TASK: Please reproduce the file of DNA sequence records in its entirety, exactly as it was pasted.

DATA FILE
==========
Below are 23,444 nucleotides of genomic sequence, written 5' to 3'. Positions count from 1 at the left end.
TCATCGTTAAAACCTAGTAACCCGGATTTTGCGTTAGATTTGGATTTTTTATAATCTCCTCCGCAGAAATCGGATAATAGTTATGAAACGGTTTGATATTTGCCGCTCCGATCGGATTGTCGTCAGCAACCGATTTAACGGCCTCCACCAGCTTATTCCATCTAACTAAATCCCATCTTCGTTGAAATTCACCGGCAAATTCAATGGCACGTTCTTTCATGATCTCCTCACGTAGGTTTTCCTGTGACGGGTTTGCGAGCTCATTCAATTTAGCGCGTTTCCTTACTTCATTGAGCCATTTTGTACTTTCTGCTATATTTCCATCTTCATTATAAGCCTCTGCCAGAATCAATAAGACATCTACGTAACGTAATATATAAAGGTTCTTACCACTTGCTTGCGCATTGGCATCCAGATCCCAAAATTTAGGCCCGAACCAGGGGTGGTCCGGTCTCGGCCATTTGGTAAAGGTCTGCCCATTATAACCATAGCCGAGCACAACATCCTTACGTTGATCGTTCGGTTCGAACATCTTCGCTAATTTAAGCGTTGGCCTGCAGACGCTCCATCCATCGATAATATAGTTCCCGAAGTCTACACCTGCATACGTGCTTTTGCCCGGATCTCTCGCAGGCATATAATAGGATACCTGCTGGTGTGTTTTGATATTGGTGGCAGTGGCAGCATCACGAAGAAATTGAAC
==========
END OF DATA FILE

Below are 23,444 nucleotides of genomic sequence, written 5' to 3'. Positions count from 1 at the left end.
TCATCGTTAAAACCTAGTAACCCGGATTTTGCGTTAGATTTGGATTTTTTATAATCTCCTCCGCAGAAATCGGATAATAGTTATGAAACGGTTTGATATTTGCCGCTCCGATCGGATTGTCGTCAGCAACCGATTTAACGGCCTCCACCAGCTTATTCCATCTAACTAAATCCCATCTTCGTTGAAATTCACCGGCAAATTCAATGGCACGTTCTTTCATGATCTCCTCACGTAGGTTTTCCTGTGACGGGTTTGCGAGCTCATTCAATTTAGCGCGTTTCCTTACTTCATTGAGCCATTTTGTACTTTCTGCTATATTTCCATCTTCATTATAAGCCTCTGCCAGAATCAATAAGACATCTACGTAACGTAATATATAAAGGTTCTTACCACTTGCTTGCGCATTGGCATCCAGATCCCAAAATTTAGGCCCGAACCAGGGGTGGTCCGGTCTCGGCCATTTGGTAAAGGTCTGCCCATTATAACCATAGCCGAGCACAACATCCTTACGTTGATCGTTCGGTTCGAACATCTTCGCTAATTTAAGCGTTGGCCTGCAGACGCTCCATCCATCGATAATATAGTTCCCGAAGTCTACACCTGCATACGTGCTTTTGCCCGGATCTCTCGCAGGCATATAATAGGATACCTGCTGGTGTGTTTTGATATTGGTGGCAGTGGCAGCATCACGAAGAAATTGAAC